A networked, real-time virtual world blending icons of pre-history with aesthetics of the information age.
In Monolith[s], temporal and spatial dimensions of the viewer's own immediate environment are absorbed and rearranged into a constantly evolving virtual realm in which icons of pre-history are juxtaposed with digitally complex refractions of how history materializes in the information age.
The core geometry of the artwork is defined by a set of Virtual Reality Modeling Language (VRML) files that generate a dynamic three-dimensional realm. The world and structures within it are formulated according to motifs and proportions of ancient architecture infused with fundamental mathematics of modern digital communication systems. Each genesis of the artwork's geometry is unique, as mathematical randomization is augmented by aspects from our own realities. Variables such as the time of day, the viewer's location on the Earth, and the position of the Earth around the sun are incorporated into the artwork, thus instilling into the realm functions of a rudimentary clock, global positioning system, and solar calendar.
Every day at 00:00GMT a Java servlet deconstructs the live BBC internet news service and creates a database containing the website's entire collection of news articles. From this database, 100 random news items (each represented by a text and an image file) are selected and used to create a server-side dataset that lasts until the next day. This dataset is called by Flash elements embedded within the VRML. These complex components, which are in a constant state of flux, overlay simple geometry and textures that evoke early virtual reality graphics, while the world's soundscape is constructed from an amalgamation of the BBC's live Internet radio service and spatialized sound loops.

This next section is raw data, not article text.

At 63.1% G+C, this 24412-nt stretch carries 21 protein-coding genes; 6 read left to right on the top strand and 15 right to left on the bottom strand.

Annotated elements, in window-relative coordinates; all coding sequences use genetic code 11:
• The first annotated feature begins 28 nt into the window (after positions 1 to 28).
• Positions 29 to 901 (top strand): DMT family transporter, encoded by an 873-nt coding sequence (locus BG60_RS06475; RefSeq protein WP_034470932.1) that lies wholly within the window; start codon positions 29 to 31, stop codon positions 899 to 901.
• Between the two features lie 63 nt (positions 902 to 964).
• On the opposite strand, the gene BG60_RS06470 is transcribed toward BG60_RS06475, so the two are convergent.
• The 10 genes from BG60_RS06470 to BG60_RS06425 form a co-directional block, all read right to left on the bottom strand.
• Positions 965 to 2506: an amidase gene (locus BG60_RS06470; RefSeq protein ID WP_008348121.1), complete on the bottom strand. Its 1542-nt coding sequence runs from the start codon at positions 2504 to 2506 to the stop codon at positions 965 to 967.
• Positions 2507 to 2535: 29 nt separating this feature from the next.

Drew Baker [ VRML programming ] . David Steele [ backend programming ]
Jo-Anne Green & Helen Thorington [ curation ] . Hugh Denard [ discourse ] . Gregory Sporton [ technology ]
Monolith[s] v1.0 was commissioned by New Radio and Performing Arts, Inc., (aka Ether-Ore) for its Turbulence web site. It was made possible with funding from the National Endowment for the Arts and generous support from King's Visualisation Lab, Centre for Computing in the Humanities, King's College London; and ParallelGraphics.
[ gallery ] High-specification Windows 7/8/10 computer system capable of real-time high definition 3D rendering (VRML and Flash); multi/single-channel high definition video system; 5.1/2.1 audio system; and HCI device for user interaction.
[ online ] Windows 7/8/10 computer system with Firefox or Internet Explorer; the Cortona3D Viewer and Adobe Flash plugins; and stereo audio. A high-specification CPU/GPU, colour display with ≥1024x768 resolution and high-speed Internet connection are recommended.
* The Cortona3D Viewer is not available for OS X and Linux. On these systems FreeWRL can be used to render most aspects of the work.
* In April 2015 Google deprecated support for NPAPI plug-ins (including Cortona3D Viewer). As such, VRML works can no longer be viewed using Chrome.